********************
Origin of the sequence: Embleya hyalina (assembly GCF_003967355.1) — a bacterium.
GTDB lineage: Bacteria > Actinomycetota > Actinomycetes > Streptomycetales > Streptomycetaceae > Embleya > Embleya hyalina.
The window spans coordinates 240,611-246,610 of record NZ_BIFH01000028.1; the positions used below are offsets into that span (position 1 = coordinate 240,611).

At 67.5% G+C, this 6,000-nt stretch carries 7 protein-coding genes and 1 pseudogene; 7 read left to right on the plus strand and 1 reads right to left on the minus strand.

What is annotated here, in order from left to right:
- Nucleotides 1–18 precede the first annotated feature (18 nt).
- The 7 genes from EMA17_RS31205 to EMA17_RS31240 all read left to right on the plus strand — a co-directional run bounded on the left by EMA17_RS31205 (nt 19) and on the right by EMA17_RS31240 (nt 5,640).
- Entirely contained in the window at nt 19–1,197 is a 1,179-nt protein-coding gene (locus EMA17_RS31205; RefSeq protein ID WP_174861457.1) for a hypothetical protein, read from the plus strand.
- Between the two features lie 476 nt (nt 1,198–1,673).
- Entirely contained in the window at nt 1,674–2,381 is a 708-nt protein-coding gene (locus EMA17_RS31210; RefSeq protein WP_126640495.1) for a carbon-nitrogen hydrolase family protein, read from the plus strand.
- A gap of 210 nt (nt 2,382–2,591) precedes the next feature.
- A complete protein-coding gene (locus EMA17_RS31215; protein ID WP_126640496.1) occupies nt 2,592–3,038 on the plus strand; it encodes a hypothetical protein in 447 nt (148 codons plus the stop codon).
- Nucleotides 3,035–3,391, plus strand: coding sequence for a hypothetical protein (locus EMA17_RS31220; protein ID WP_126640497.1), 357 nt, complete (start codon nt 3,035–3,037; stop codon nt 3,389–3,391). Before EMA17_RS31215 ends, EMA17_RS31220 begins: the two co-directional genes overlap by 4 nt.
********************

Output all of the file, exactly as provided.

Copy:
Origin of the sequence: Embleya hyalina (assembly GCF_003967355.1) — a bacterium.
GTDB lineage: Bacteria > Actinomycetota > Actinomycetes > Streptomycetales > Streptomycetaceae > Embleya > Embleya hyalina.
The window spans coordinates 240,611-246,610 of record NZ_BIFH01000028.1; the positions used below are offsets into that span (position 1 = coordinate 240,611).

At 67.5% G+C, this 6,000-nt stretch carries 7 protein-coding genes and 1 pseudogene; 7 read left to right on the plus strand and 1 reads right to left on the minus strand.

What is annotated here, in order from left to right:
- Nucleotides 1–18 precede the first annotated feature (18 nt).
- The 7 genes from EMA17_RS31205 to EMA17_RS31240 all read left to right on the plus strand — a co-directional run bounded on the left by EMA17_RS31205 (nt 19) and on the right by EMA17_RS31240 (nt 5,640).
- Entirely contained in the window at nt 19–1,197 is a 1,179-nt protein-coding gene (locus EMA17_RS31205; RefSeq protein ID WP_174861457.1) for a hypothetical protein, read from the plus strand.
- Between the two features lie 476 nt (nt 1,198–1,673).
- Entirely contained in the window at nt 1,674–2,381 is a 708-nt protein-coding gene (locus EMA17_RS31210; RefSeq protein WP_126640495.1) for a carbon-nitrogen hydrolase family protein, read from the plus strand.
- A gap of 210 nt (nt 2,382–2,591) precedes the next feature.
- A complete protein-coding gene (locus EMA17_RS31215; protein ID WP_126640496.1) occupies nt 2,592–3,038 on the plus strand; it encodes a hypothetical protein in 447 nt (148 codons plus the stop codon).
- Nucleotides 3,035–3,391, plus strand: coding sequence for a hypothetical protein (locus EMA17_RS31220; protein ID WP_126640497.1), 357 nt, complete (start codon nt 3,035–3,037; stop codon nt 3,389–3,391). Before EMA17_RS31215 ends, EMA17_RS31220 begins: the two co-directional genes overlap by 4 nt.